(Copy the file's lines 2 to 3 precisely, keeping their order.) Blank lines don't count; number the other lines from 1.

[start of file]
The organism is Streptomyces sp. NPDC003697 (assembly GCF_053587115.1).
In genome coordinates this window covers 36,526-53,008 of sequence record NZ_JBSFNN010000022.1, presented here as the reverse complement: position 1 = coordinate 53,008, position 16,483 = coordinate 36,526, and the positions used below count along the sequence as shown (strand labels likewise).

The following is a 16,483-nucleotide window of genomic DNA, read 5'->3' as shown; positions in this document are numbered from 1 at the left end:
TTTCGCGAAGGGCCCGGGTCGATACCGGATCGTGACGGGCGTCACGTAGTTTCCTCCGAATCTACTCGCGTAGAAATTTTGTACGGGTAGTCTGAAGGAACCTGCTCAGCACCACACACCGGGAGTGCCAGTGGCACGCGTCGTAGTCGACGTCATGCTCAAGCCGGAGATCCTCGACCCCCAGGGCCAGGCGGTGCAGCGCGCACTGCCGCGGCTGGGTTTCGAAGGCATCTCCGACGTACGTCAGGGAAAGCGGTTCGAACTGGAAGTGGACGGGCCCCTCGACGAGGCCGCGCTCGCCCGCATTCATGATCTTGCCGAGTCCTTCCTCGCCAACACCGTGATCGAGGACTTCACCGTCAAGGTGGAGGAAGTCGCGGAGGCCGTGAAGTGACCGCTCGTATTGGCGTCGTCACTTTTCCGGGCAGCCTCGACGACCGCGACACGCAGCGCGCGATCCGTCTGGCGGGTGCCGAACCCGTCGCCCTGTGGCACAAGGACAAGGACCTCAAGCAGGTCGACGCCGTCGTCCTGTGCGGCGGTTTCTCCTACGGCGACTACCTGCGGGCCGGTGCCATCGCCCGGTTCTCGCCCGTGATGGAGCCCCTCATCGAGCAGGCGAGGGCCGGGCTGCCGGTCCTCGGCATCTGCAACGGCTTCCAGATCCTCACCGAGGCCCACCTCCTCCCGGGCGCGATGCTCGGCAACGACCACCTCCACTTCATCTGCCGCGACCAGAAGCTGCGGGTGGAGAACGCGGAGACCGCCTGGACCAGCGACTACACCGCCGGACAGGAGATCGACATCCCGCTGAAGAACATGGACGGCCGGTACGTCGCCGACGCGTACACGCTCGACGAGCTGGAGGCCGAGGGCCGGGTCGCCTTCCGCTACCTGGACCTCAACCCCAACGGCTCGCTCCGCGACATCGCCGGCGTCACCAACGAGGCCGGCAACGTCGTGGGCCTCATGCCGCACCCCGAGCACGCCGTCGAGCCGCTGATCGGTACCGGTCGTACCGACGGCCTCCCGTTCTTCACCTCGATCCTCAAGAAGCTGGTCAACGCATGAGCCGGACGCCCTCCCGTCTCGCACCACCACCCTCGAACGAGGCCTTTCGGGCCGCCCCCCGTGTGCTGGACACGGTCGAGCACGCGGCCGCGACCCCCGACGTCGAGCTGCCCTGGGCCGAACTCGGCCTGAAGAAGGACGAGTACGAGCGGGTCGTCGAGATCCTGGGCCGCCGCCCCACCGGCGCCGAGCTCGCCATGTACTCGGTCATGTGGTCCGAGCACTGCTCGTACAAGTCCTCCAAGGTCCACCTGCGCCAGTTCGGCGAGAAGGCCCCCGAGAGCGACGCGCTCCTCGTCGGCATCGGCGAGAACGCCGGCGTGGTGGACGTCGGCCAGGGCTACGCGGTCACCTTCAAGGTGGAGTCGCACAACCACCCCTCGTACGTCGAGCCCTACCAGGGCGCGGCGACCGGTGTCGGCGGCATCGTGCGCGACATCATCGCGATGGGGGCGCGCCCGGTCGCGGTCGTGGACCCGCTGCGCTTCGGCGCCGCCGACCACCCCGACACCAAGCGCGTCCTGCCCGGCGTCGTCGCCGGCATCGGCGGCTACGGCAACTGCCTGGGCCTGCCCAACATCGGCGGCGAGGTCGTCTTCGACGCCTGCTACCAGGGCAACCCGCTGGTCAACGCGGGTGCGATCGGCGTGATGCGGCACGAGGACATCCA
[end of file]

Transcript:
In genome coordinates this window covers 36,526-53,008 of sequence record NZ_JBSFNN010000022.1, presented here as the reverse complement: position 1 = coordinate 53,008, position 16,483 = coordinate 36,526, and the positions used below count along the sequence as shown (strand labels likewise).

The following is a 16,483-nucleotide window of genomic DNA, read 5'->3' as shown; positions in this document are numbered from 1 at the left end: